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    let me ask those who owns 900 and plus bikes.

    Originally posted by twrayinma
    all i can say is that if/when i get another bike, it'll be another sv-650....

    i absolutely love that machine, and it's got a lot to teach me.
    -t


    I felt the same way, although I like everyone has said, struggled to keep up with a BUSA TLS RC51 and so on....... So after my crash I looked for something close to the SV and I found it in the HAWK I ride it like I rode the SV cept a little faster.



    It all depends on you, what you want and what you feel you can handle, so keep it safe and have fun


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  21. #21
    Super Moderator legalspeed's Avatar
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    Re: let me ask those who owns 900 and plus bikes.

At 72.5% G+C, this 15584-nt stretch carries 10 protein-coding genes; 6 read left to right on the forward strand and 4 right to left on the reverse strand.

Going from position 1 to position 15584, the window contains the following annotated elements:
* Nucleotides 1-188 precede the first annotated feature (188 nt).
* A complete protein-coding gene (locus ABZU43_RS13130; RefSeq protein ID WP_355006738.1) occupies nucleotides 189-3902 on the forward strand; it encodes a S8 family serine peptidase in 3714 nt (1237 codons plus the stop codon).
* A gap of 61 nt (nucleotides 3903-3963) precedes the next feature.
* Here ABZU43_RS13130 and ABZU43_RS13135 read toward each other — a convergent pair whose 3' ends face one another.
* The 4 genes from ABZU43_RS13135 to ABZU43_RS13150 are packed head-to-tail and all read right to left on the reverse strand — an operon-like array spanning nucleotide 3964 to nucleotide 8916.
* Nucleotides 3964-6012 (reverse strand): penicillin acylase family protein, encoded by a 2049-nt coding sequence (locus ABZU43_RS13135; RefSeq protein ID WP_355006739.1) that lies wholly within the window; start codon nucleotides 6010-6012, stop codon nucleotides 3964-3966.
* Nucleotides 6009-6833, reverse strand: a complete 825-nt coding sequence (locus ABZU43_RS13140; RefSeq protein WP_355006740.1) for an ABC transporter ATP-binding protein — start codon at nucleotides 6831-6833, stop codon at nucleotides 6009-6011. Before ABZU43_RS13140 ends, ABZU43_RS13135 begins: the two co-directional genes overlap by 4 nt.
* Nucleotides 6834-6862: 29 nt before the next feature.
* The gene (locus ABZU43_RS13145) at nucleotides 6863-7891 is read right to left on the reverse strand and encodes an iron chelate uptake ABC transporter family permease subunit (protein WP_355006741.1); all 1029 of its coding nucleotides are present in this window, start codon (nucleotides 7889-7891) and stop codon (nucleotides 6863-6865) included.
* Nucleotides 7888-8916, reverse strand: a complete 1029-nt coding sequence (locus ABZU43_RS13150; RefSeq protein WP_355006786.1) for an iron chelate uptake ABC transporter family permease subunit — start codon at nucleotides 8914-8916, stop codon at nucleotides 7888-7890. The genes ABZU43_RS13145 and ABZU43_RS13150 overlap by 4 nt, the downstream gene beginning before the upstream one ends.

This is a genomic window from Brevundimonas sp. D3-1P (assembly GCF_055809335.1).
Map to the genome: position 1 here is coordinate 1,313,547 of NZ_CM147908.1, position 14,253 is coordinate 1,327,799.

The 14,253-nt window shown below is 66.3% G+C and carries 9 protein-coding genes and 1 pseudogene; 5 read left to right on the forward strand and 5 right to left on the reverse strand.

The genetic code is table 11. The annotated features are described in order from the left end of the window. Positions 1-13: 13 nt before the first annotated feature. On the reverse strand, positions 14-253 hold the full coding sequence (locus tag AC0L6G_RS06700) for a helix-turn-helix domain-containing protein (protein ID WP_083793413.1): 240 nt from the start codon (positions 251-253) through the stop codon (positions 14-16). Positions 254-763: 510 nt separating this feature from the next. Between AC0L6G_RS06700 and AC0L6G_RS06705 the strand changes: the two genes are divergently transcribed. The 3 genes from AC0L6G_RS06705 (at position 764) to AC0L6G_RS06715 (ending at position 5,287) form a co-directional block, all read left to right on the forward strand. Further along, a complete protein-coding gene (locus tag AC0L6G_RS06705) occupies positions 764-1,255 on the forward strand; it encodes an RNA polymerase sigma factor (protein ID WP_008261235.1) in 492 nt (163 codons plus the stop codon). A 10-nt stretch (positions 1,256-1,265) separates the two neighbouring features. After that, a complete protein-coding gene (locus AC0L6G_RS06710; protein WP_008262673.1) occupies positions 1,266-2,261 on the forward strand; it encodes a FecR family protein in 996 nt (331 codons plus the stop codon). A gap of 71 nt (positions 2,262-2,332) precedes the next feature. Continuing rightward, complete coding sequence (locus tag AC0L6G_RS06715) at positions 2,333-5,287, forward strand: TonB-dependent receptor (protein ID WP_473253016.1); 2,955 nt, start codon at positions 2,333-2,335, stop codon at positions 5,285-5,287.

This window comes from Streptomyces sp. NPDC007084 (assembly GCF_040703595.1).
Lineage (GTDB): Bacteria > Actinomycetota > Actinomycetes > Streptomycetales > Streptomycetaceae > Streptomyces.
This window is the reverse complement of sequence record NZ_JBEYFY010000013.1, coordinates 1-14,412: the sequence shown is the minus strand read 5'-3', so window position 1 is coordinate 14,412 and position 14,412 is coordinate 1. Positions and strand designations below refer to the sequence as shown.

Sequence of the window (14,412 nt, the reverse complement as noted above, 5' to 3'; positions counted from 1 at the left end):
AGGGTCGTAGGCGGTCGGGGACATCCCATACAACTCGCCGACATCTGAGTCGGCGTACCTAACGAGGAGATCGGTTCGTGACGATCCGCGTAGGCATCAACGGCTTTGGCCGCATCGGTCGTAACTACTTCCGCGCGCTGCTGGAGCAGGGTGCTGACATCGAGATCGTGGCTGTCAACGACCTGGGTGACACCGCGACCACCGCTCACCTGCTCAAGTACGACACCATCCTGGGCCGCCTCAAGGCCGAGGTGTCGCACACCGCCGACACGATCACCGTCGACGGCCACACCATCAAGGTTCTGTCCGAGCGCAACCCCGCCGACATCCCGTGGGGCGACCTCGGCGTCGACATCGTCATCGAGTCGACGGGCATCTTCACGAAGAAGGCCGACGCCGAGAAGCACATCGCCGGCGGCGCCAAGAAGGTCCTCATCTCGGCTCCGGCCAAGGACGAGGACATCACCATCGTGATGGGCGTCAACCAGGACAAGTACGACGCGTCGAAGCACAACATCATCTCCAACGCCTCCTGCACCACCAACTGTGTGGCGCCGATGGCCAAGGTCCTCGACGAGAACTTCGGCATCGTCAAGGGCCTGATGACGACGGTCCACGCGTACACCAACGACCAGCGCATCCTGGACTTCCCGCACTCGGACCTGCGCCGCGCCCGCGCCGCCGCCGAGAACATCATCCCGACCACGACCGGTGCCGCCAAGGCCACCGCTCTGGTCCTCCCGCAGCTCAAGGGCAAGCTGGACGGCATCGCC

Originally posted by Kham
    why?


    Stoneman, you went and got the 1000 after your 600 crash because you feel you out ride it? does the c rash give you enough skills?

    Crashing does not build riding skill, just crashing skill.


    I mean if you're irresponsible riders you're gonna hurt yourself in 250. no?
    Yes, but you won't die.


    I.E.;
    Litre bikes have the ability to enter a croner at 100, do you have the ability to pilot it through at 100?

    As technology advances our machine's abilities, the skill sets required also advances. This makes the learning curve harder to negotiate.
    Give yourself some time bro, we want you alive.

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  22. #22
    I Dance With Will
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    thank you all